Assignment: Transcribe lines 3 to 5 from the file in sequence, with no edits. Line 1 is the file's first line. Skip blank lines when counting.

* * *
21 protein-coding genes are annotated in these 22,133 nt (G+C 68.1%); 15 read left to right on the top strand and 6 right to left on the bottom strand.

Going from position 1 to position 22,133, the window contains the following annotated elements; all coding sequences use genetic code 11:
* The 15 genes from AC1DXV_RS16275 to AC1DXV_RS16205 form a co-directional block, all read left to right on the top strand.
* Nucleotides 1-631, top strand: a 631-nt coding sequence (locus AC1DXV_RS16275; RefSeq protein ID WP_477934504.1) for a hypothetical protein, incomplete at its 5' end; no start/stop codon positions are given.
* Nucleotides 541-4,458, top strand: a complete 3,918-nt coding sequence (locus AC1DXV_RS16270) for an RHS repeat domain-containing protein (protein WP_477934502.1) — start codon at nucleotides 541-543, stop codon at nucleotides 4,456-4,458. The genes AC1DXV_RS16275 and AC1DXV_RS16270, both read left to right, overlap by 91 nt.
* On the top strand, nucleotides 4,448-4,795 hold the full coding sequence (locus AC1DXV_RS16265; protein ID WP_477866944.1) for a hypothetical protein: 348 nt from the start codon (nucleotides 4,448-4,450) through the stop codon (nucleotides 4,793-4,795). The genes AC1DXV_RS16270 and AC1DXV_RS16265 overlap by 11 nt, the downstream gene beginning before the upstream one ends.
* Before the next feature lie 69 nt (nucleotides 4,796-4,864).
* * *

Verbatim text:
* The 15 genes from AC1DXV_RS16275 to AC1DXV_RS16205 form a co-directional block, all read left to right on the top strand.
* Nucleotides 1-631, top strand: a 631-nt coding sequence (locus AC1DXV_RS16275; RefSeq protein ID WP_477934504.1) for a hypothetical protein, incomplete at its 5' end; no start/stop codon positions are given.
* Nucleotides 541-4,458, top strand: a complete 3,918-nt coding sequence (locus AC1DXV_RS16270) for an RHS repeat domain-containing protein (protein WP_477934502.1) — start codon at nucleotides 541-543, stop codon at nucleotides 4,456-4,458. The genes AC1DXV_RS16275 and AC1DXV_RS16270, both read left to right, overlap by 91 nt.